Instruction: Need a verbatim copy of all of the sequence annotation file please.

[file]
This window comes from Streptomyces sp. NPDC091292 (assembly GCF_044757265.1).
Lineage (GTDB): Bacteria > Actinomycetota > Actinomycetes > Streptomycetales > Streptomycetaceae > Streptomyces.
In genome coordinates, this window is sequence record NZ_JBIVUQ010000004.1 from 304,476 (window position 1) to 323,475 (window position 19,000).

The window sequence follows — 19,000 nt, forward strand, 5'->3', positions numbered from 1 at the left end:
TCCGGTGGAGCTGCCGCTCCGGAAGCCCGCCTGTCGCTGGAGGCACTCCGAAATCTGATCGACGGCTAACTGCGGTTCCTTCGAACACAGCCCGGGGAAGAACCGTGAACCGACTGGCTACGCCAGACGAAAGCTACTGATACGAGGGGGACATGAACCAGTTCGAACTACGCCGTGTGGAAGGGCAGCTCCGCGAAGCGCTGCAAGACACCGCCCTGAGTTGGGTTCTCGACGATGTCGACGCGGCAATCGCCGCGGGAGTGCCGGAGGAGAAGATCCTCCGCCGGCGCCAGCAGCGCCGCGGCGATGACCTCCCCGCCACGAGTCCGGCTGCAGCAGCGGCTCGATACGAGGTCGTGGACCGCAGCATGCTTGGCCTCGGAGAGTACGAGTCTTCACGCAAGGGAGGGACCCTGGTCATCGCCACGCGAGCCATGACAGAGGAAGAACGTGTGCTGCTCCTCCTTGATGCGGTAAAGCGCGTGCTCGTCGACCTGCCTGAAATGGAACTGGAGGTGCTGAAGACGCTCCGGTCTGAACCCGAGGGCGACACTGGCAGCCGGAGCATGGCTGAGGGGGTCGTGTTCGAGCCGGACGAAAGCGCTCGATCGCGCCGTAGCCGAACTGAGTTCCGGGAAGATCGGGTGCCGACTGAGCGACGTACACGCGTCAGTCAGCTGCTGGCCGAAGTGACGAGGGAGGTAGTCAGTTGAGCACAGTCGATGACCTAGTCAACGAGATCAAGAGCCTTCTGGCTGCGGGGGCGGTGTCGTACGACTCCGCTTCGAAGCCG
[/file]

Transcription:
This window comes from Streptomyces sp. NPDC091292 (assembly GCF_044757265.1).
Lineage (GTDB): Bacteria > Actinomycetota > Actinomycetes > Streptomycetales > Streptomycetaceae > Streptomyces.
In genome coordinates, this window is sequence record NZ_JBIVUQ010000004.1 from 304,476 (window position 1) to 323,475 (window position 19,000).

The window sequence follows — 19,000 nt, forward strand, 5'->3', positions numbered from 1 at the left end:
TCCGGTGGAGCTGCCGCTCCGGAAGCCCGCCTGTCGCTGGAGGCACTCCGAAATCTGATCGACGGCTAACTGCGGTTCCTTCGAACACAGCCCGGGGAAGAACCGTGAACCGACTGGCTACGCCAGACGAAAGCTACTGATACGAGGGGGACATGAACCAGTTCGAACTACGCCGTGTGGAAGGGCAGCTCCGCGAAGCGCTGCAAGACACCGCCCTGAGTTGGGTTCTCGACGATGTCGACGCGGCAATCGCCGCGGGAGTGCCGGAGGAGAAGATCCTCCGCCGGCGCCAGCAGCGCCGCGGCGATGACCTCCCCGCCACGAGTCCGGCTGCAGCAGCGGCTCGATACGAGGTCGTGGACCGCAGCATGCTTGGCCTCGGAGAGTACGAGTCTTCACGCAAGGGAGGGACCCTGGTCATCGCCACGCGAGCCATGACAGAGGAAGAACGTGTGCTGCTCCTCCTTGATGCGGTAAAGCGCGTGCTCGTCGACCTGCCTGAAATGGAACTGGAGGTGCTGAAGACGCTCCGGTCTGAACCCGAGGGCGACACTGGCAGCCGGAGCATGGCTGAGGGGGTCGTGTTCGAGCCGGACGAAAGCGCTCGATCGCGCCGTAGCCGAACTGAGTTCCGGGAAGATCGGGTGCCGACTGAGCGACGTACACGCGTCAGTCAGCTGCTGGCCGAAGTGACGAGGGAGGTAGTCAGTTGAGCACAGTCGATGACCTAGTCAACGAGATCAAGAGCCTTCTGGCTGCGGGGGCGGTGTCGTACGACTCCGCTTCGAAGCCG